An American newspaperman and his wife, caught in the London blitz, lose their unborn child in an air raid. Outraged, they visit a shelter for homeless children where they fall in love with ...
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Alpha's been raised along scientific principles, and will make Mike Regan a great human interest story for his paper. But when his interview prompts Alpha to run away from the institute and... See full summary »
It had been forty years since Richard, James and Theodore insulted The O'Monahan and he put a vexing blessing on them. All three have obtained their dreams of grandeur, but they all live in... See full summary »
It's just after the civil war when the elderly outlaw Bascomb and his gang try to rob a bank. They run into a trap as officers are waiting in ambush. Bascomb and the cold blooded killer ... See full summary »
S. Sylvan Simon
Flavia's been told that her Aunt Susan's fiancé, Steve, has been on a trip around the world, but in truth he's finished his prison term. Steve wonders how he can make some money and is ... See full summary »
In 1858 France, Bernadette, an adolescent peasant girl, has a vision of "a beautiful lady" in the city dump. She never claims it to be anything other than this, but the townspeople all ... See full summary »
An American newspaperman and his wife, caught in the London blitz, lose their unborn child in an air raid. Outraged, they visit a shelter for homeless children where they fall in love with orphans Margaret and her brother Peter. They eventaully adopt the children and bring them to America.Written by
Herman Seifer <email@example.com>
Although William L. White's book is listed on-screen as the source of the movie, accounts of his adoption had previously been published in Reader's Digest and Life Magazine. See more »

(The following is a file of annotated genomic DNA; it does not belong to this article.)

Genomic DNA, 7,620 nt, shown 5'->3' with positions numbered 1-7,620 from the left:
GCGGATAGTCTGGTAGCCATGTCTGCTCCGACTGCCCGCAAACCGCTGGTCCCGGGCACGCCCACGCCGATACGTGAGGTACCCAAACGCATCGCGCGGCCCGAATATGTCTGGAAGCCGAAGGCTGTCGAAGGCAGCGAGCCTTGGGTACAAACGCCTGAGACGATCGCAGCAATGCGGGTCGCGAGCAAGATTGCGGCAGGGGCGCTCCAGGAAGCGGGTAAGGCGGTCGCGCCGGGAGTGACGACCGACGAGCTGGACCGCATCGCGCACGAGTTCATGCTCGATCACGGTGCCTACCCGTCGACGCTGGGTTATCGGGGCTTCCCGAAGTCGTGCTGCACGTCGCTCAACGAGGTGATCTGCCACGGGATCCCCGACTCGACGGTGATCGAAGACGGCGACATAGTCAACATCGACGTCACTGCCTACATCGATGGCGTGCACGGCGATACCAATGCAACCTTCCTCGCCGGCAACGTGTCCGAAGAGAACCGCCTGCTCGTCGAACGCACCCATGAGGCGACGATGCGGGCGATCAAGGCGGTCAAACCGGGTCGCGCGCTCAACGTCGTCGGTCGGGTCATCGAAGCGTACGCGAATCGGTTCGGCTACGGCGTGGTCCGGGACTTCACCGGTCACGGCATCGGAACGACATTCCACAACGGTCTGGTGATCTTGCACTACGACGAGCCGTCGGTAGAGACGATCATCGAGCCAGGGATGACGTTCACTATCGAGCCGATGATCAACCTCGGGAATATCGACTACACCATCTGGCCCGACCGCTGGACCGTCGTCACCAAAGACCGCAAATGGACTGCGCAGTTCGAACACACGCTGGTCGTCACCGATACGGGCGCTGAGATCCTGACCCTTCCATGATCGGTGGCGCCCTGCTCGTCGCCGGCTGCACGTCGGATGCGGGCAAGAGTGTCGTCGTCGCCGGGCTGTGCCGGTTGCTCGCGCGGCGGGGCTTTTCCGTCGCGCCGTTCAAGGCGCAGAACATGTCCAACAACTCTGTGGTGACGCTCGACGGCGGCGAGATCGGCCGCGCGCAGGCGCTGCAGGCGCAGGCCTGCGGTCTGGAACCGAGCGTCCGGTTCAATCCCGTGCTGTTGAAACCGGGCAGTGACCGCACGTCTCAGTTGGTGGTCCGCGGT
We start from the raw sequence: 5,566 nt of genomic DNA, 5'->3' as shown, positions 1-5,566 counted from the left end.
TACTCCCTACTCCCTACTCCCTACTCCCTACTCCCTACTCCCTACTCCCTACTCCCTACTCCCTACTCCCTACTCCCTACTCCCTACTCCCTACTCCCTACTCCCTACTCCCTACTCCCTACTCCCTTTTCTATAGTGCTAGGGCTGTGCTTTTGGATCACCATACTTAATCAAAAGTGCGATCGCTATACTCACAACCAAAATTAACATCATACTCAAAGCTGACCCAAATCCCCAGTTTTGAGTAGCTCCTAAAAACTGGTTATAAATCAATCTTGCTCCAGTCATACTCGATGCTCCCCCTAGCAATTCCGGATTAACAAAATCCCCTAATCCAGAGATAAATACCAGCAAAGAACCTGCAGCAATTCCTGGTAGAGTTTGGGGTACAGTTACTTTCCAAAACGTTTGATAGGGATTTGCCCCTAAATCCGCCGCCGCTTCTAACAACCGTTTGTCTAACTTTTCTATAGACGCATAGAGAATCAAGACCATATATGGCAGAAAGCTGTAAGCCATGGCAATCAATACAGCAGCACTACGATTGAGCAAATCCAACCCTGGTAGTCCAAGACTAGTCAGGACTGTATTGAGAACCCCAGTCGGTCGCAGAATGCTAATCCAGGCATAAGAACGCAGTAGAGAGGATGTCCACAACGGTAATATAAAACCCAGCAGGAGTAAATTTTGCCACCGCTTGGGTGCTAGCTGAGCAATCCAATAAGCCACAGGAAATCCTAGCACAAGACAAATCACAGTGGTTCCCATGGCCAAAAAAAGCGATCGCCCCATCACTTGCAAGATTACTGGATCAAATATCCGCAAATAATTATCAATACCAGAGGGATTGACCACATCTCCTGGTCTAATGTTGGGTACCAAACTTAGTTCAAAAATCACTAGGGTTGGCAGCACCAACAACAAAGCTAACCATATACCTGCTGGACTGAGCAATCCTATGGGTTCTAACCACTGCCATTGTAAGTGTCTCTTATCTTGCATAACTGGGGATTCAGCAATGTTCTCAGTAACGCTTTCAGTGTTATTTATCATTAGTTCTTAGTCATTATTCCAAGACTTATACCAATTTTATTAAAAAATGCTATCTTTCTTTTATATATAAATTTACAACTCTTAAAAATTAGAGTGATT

When John Davis is escorting Margaret and Peter to potential foster parents in London, they look at blitz damage out the taxi's window. In the last view of the damage, one shop front has all its signs with reverse lettering, revealing that really they are watching a film that is projected incorrectly. See more »
How refreshing it is to come across a World War Two film minus the usual cliche scenes and ideas that infiltrated so many movies during the war years. Robert Young (as reporter John Davis) gives a consistent and profound portrayal surrounding a real concern for the human condition in terms of the effects of war on children. Margaret O'Brien (as orphan Margaret White)is haunting as the child with the magnesium bomb. William Severn's performance (as playmate Peter Humphreys) is addictive. But then there is so much good acting in this film by so many of the cast, especially that of Fay Bainter (as Trudy Strauss). The film makes it clear that war is the common enemy of all children, for, as Trudy says, "surely children must be allowed to cry for all they have lost."
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